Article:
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Having tracked the startup economy for over a decade, Madhav believes India’s new economy is at a pivotal juncture. It needs a publication that is independent to hold it accountable but at the same time is fact-based and objective..He is also old school in thinking that opinion and reporting should not be mixed.
Cui Bono?—the Latin phrase asking who benefits—is always the answer Madhav is looking for when evaluating an article.
Aditi derives her energy from meeting founders, breaking news that shapes the future of technology, and most importantly giving her readers an inside view into India’s emerging businesses. She believes diversity in management is good for business and wants to see more women in leadership roles.
Aditi thinks that a comprehensive and analytical news platform focused on the Indian entrepreneurial ecosystem is an unmet need for readers globally. As India’s biggest technology companies look to go public, and expand overseas in the new decade, a publication that writes contextual fact-based news couldn't have been better timed.
A typical Bong, he loves prolonged conversations with entrepreneurs, policymakers and investors over multiple rounds of chai.
If HDFC Bank transformed the face of Indian banking over the past two decades, the next, Pratik believes, will belong to the fintechs. And Indian entrepreneurs will have to battle it out among themselves along with the likes of Google, Facebook and Amazon, making the sector one of the hottest right now.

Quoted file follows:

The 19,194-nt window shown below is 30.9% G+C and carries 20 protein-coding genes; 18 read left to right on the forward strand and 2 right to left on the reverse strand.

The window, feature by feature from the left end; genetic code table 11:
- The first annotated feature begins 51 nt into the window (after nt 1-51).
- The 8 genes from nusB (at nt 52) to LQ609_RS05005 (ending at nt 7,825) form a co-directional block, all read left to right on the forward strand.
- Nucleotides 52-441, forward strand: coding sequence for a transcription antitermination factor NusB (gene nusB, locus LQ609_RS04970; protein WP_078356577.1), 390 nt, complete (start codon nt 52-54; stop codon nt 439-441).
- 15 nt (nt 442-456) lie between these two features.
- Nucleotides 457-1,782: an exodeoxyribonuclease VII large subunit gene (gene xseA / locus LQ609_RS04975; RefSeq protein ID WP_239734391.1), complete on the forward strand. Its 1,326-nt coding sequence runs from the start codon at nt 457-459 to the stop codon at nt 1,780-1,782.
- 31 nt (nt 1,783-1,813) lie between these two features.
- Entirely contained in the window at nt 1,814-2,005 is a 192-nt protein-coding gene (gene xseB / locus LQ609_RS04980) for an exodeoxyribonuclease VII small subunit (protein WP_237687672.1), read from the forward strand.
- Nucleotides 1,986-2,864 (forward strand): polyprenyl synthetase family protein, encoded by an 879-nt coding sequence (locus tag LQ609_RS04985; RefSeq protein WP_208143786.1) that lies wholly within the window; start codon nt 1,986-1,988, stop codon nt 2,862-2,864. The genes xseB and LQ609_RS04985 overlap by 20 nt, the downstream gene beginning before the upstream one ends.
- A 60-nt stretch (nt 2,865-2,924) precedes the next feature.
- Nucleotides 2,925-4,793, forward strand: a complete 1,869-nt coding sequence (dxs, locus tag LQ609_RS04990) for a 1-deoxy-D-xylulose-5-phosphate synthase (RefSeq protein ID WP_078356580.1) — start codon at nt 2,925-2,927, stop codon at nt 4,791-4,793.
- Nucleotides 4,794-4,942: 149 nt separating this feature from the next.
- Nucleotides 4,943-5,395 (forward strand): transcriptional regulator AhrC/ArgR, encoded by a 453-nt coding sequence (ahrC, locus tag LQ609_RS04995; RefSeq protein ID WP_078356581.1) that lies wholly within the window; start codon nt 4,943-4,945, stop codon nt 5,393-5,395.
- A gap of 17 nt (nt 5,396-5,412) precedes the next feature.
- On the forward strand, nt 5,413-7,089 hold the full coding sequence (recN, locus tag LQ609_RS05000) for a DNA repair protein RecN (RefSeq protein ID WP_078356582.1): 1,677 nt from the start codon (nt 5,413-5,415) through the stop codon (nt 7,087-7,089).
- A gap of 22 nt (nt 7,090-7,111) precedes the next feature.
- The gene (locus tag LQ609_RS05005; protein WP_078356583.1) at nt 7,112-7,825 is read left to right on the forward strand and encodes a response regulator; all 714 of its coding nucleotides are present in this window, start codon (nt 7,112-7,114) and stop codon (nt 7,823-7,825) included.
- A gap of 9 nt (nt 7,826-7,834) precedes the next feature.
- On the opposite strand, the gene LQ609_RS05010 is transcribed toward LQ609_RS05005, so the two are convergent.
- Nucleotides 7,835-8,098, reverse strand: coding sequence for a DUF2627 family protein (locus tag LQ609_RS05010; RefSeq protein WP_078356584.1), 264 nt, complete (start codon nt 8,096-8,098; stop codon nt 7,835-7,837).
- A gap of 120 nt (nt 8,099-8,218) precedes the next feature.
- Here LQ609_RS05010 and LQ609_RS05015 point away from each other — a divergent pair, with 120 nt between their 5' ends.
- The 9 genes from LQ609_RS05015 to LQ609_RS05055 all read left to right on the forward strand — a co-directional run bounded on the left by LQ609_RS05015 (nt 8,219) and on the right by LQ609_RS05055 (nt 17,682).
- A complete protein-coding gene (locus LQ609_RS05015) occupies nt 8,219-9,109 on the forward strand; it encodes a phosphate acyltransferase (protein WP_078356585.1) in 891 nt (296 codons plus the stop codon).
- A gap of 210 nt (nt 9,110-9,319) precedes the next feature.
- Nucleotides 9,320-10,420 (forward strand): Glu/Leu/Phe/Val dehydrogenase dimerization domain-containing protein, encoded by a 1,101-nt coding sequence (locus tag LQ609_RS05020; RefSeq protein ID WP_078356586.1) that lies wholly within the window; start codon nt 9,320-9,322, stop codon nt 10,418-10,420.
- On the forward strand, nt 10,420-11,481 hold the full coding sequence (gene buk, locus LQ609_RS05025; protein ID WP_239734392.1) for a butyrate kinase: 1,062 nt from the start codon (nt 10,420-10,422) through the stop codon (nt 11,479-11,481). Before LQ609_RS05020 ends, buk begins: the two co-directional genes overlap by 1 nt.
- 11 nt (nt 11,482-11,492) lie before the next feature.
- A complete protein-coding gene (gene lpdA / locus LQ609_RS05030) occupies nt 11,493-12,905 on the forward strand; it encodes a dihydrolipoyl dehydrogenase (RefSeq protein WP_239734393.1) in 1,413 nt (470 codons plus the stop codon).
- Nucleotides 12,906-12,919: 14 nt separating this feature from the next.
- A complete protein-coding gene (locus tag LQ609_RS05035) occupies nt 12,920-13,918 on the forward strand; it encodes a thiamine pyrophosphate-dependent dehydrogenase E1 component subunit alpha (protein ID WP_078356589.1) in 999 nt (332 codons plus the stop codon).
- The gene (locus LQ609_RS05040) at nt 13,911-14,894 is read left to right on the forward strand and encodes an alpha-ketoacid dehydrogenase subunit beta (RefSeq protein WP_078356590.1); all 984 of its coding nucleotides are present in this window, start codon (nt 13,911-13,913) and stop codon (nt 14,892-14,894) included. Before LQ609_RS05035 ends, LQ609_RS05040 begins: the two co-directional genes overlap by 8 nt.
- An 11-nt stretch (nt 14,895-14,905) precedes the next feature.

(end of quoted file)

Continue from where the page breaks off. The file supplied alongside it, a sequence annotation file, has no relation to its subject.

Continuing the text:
With every startup wanting to be fintech these days, Pratik feels there is also a need to cut the clutter. At The CapTable he wants to bring out the answer to the question, 'how is technology changing the distribution of financial services?'
The CapTable, she believes, is in an unique position to chart out India’s new economy in formats unexplored before and ahead of the curve. There never has been a better time than the years surrounding the Coronavirus pandemic for financial news reporters to track impact and after-effects of a macroeconomic event that has shaken and tested the core of India’s crop of upstarts. Analyses of these events, she hopes, will further the interests of employees, employers, consumers, and investors alike.
Harsh has been a journalist for 15 years, diving into various aspects of content creation, right from the first newsbreak. He has worked at DNA (Ahmedabad), Times of India (Bangalore), and Mumbai Mirror, his longest halt. His subjects have ranged from city and state developments, politics, opinions, and global affairs to startups and technology now.
The new economy is being built on the promise of fresh learnings and fast change. It’s a theme that The CapTable tracks very closely and one that also resonates with Harsh.